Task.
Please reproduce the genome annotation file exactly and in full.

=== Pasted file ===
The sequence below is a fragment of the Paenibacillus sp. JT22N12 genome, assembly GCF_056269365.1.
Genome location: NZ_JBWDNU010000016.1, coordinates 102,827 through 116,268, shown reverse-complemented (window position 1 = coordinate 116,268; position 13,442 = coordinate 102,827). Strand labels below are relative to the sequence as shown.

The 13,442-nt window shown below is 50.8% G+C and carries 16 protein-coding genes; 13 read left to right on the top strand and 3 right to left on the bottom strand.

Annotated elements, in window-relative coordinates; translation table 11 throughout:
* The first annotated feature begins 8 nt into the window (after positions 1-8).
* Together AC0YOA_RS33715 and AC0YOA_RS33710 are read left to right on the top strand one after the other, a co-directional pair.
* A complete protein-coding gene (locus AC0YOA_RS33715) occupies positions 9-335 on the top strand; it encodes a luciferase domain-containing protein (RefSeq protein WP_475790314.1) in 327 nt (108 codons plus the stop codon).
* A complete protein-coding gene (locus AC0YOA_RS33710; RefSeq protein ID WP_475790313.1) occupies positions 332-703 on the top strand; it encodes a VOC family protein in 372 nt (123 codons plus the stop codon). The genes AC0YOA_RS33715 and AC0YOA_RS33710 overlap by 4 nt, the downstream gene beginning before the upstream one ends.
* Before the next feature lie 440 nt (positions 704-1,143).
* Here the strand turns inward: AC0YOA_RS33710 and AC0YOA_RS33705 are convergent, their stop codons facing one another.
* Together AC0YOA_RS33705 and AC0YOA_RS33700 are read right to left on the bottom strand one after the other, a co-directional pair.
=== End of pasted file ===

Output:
The sequence below is a fragment of the Paenibacillus sp. JT22N12 genome, assembly GCF_056269365.1.
Genome location: NZ_JBWDNU010000016.1, coordinates 102,827 through 116,268, shown reverse-complemented (window position 1 = coordinate 116,268; position 13,442 = coordinate 102,827). Strand labels below are relative to the sequence as shown.

The 13,442-nt window shown below is 50.8% G+C and carries 16 protein-coding genes; 13 read left to right on the top strand and 3 right to left on the bottom strand.

Annotated elements, in window-relative coordinates; translation table 11 throughout:
* The first annotated feature begins 8 nt into the window (after positions 1-8).
* Together AC0YOA_RS33715 and AC0YOA_RS33710 are read left to right on the top strand one after the other, a co-directional pair.
* A complete protein-coding gene (locus AC0YOA_RS33715) occupies positions 9-335 on the top strand; it encodes a luciferase domain-containing protein (RefSeq protein WP_475790314.1) in 327 nt (108 codons plus the stop codon).
* A complete protein-coding gene (locus AC0YOA_RS33710; RefSeq protein ID WP_475790313.1) occupies positions 332-703 on the top strand; it encodes a VOC family protein in 372 nt (123 codons plus the stop codon). The genes AC0YOA_RS33715 and AC0YOA_RS33710 overlap by 4 nt, the downstream gene beginning before the upstream one ends.
* Before the next feature lie 440 nt (positions 704-1,143).
* Here the strand turns inward: AC0YOA_RS33710 and AC0YOA_RS33705 are convergent, their stop codons facing one another.
* Together AC0YOA_RS33705 and AC0YOA_RS33700 are read right to left on the bottom strand one after the other, a co-directional pair.